Fonts &c. (was Re: [OS X TeX] Fonts included with Textures?)

Peter Erwin erwin at
Thu Mar 28 13:29:02 EST 2002

William Adams said:
>Adrian asked:
>>I fear this response muddies some already muddy water. The issue was
>>simple: do Macs' normal .pfa outline fonts work in teTeX or do they
>>to be converted to .pfb?
>Macs don't have ``normal .pfa outline fonts'', but funky, ``LWFN'' fonts
>which are hidden away in the resource fork so that one can't open them
>up with a standard text editor. I forget the specific details of whether
>or no they're ASCII.
>>It is a simple question which should have a
>>simple answer.

If by "normal .pfa outline fonts" you mean -- as William pointed out -- the
"LWFN" font files, then the answer is, put simply:

    No.  They need to be converted to .pfb

(From what other people have said, it appears that .pfa format may work as
well, but I haven't tried it.  All the PostScript fonts which come with teTeX
appear to be in .pfb format, and the various .map files that dvips --- and thus
pdftex as well, I believe --- assume .pfb format.  So the default 
format seems to be
.pfb.  Since it's relatively easy to convert between the two formats using the
"t1utils" programs (see below), I'd just stick with .pfb unless 
there's a compelling
reason to use .pfa.)

>You should use the extant tools (as bundled with OzTeX, or CMacTeX) for
>converting LWFN files to a format which makes sense on platforms which
>aren't burdened by a proprietary resource-fork oriented filesystem. Said
>tools also automagically convert to .pfa presumably, if not, check with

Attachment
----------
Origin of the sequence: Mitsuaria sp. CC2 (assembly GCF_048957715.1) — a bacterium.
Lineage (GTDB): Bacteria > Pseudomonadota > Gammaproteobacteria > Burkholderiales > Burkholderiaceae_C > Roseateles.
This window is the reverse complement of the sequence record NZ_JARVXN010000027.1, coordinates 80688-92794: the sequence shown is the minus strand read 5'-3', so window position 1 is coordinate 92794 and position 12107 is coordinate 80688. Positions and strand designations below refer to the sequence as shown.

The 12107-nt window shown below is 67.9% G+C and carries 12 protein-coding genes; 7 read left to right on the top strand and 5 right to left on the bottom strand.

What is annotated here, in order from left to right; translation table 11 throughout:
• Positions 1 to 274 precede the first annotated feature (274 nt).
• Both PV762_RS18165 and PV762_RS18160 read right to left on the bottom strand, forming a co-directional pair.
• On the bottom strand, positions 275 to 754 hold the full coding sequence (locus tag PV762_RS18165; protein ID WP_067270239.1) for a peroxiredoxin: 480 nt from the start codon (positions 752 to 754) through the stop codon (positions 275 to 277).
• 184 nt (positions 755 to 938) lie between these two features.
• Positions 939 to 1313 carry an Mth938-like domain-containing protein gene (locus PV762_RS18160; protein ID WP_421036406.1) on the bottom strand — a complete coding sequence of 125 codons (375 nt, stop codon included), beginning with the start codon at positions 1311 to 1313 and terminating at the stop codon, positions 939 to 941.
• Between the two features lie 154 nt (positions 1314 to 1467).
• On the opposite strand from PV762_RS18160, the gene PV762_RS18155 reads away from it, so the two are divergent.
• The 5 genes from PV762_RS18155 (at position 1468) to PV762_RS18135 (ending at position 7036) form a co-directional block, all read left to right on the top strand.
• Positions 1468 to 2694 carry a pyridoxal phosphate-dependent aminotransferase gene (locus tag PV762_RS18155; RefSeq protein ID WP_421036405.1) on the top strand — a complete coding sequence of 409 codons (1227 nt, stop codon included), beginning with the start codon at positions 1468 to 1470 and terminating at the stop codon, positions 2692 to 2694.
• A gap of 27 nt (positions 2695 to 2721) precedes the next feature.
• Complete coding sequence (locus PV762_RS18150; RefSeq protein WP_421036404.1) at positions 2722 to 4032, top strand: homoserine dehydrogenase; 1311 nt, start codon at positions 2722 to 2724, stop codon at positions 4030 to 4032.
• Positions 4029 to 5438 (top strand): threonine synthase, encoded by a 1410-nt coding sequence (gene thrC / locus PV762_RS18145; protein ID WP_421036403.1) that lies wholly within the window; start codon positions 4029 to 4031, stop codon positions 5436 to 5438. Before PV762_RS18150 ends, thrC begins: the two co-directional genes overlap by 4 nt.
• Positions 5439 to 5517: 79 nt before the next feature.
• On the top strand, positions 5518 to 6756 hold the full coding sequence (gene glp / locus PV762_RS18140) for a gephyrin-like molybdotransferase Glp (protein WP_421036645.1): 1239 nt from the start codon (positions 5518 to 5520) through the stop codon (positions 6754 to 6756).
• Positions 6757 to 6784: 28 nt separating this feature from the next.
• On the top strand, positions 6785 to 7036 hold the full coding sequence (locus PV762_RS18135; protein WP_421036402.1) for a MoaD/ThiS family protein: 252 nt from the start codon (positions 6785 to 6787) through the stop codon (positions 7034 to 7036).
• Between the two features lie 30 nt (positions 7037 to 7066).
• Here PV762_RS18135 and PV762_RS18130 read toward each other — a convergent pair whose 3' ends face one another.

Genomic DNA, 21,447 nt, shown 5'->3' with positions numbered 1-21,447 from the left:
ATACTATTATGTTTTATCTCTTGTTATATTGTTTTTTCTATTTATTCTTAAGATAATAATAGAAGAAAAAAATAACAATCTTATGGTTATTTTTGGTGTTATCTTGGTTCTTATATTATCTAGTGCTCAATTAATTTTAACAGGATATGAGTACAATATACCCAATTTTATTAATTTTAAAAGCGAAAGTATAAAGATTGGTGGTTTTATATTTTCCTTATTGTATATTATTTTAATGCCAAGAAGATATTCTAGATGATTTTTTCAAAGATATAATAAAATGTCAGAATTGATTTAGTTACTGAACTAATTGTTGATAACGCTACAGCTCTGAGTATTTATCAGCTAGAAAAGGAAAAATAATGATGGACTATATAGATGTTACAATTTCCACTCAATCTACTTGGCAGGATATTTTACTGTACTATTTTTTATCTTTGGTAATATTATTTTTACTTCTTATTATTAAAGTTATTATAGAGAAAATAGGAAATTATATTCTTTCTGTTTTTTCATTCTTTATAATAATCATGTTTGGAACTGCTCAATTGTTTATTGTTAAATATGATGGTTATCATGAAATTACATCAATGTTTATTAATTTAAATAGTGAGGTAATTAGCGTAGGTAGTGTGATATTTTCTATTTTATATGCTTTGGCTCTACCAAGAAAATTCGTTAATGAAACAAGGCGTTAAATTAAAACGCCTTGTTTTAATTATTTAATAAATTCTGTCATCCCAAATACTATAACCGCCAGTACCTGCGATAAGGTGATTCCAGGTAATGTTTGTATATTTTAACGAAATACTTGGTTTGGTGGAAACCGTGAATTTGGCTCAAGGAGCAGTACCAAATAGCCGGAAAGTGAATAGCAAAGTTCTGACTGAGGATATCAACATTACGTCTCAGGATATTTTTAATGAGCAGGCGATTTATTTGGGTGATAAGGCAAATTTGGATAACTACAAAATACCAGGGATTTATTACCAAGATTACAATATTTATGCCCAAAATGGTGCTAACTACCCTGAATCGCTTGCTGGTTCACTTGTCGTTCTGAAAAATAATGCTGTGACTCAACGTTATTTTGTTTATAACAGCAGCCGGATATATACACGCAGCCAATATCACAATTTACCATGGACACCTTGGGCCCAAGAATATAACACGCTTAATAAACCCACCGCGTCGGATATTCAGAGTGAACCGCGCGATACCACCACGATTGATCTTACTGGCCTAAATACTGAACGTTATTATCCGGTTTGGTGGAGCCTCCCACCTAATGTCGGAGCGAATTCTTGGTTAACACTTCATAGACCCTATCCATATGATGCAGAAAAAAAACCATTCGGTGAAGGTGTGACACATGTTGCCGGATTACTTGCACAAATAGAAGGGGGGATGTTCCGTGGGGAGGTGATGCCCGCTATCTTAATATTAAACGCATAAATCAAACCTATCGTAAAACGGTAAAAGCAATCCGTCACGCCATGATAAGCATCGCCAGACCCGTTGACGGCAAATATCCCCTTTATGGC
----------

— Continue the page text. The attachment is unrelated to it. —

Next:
>Frank Siegert at and see if he's ported his font
>conversion utility.

The necessary tools are actually part of the teTeX installation, though they're
command-line only and thus less friendly than, say, the CMacTeX versions.
They can convert back and forth between .pfa and .pfb, *and* they can
convert Macintosh (LWFN) font files to *either* pfa *or* pfb.  Here's
an example of how to use them.  I'll use the MathTime "MTEX" font (which
I got in Mac format from Blue Sky) as an example, but it could be anything.

First, make a copy of the font file and convert it to BinHex or MacBinary, or
similar format (see the man page for "t1unmac" to see what it accepts).
You can also operate on the "raw" resource fork, which can be generated from
the font file so:

% cp MTEX/rsrc mtex.rsrc

(That's right, "filename/rsrc" will extract the resource fork from a 
Macintosh file.
This is a bit of a hack -- I've read that this feature may not survive in
future versions of MacOS X, but there are other command-line utilities which
can extract resource forks; this is just the simplest I'm aware of.)

Then use the "t1unmac" program -- part of the teTeX installation -- to generate
a pfa or pfb file ("man t1unmac" to learn more about it):

% t1unmac --pfb --raw mtex.rsrc mtex.pfb

or, e.g.

% t1unmac --pfb MTEX.hqx mtex.pfa

(using "--pfa" instead of "--pfb" generates .pfa versions)

    -- Peter
Peter Erwin                   Instituto de Astrofisica de Canarias
erwin at               C/ Via Lactea s/n
tel. +34 922 605 244          38200 La Laguna, Tenerife, Spain

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